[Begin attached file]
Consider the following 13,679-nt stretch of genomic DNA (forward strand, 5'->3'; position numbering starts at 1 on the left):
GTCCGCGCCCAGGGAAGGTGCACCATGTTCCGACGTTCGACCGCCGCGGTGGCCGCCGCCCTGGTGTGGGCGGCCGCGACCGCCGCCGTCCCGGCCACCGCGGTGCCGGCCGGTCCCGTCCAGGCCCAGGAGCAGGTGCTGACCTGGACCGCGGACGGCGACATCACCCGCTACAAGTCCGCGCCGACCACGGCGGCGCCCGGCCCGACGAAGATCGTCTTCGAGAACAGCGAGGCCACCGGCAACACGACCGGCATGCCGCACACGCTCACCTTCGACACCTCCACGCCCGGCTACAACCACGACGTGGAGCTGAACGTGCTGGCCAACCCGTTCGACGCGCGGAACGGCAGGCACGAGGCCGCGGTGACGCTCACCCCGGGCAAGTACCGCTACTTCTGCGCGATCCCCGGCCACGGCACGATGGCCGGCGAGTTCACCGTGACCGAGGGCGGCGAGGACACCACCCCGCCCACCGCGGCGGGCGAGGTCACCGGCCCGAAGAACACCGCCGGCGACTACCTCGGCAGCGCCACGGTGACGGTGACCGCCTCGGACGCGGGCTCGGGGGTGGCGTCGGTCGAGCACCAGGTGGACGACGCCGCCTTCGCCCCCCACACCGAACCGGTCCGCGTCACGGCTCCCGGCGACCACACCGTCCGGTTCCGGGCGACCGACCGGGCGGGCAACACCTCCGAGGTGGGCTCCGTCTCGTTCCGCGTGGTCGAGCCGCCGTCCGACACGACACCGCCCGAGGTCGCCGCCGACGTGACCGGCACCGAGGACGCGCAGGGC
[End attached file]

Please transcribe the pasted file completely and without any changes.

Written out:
Consider the following 13,679-nt stretch of genomic DNA (forward strand, 5'->3'; position numbering starts at 1 on the left):
GTCCGCGCCCAGGGAAGGTGCACCATGTTCCGACGTTCGACCGCCGCGGTGGCCGCCGCCCTGGTGTGGGCGGCCGCGACCGCCGCCGTCCCGGCCACCGCGGTGCCGGCCGGTCCCGTCCAGGCCCAGGAGCAGGTGCTGACCTGGACCGCGGACGGCGACATCACCCGCTACAAGTCCGCGCCGACCACGGCGGCGCCCGGCCCGACGAAGATCGTCTTCGAGAACAGCGAGGCCACCGGCAACACGACCGGCATGCCGCACACGCTCACCTTCGACACCTCCACGCCCGGCTACAACCACGACGTGGAGCTGAACGTGCTGGCCAACCCGTTCGACGCGCGGAACGGCAGGCACGAGGCCGCGGTGACGCTCACCCCGGGCAAGTACCGCTACTTCTGCGCGATCCCCGGCCACGGCACGATGGCCGGCGAGTTCACCGTGACCGAGGGCGGCGAGGACACCACCCCGCCCACCGCGGCGGGCGAGGTCACCGGCCCGAAGAACACCGCCGGCGACTACCTCGGCAGCGCCACGGTGACGGTGACCGCCTCGGACGCGGGCTCGGGGGTGGCGTCGGTCGAGCACCAGGTGGACGACGCCGCCTTCGCCCCCCACACCGAACCGGTCCGCGTCACGGCTCCCGGCGACCACACCGTCCGGTTCCGGGCGACCGACCGGGCGGGCAACACCTCCGAGGTGGGCTCCGTCTCGTTCCGCGTGGTCGAGCCGCCGTCCGACACGACACCGCCCGAGGTCGCCGCCGACGTGACCGGCACCGAGGACGCGCAGGGC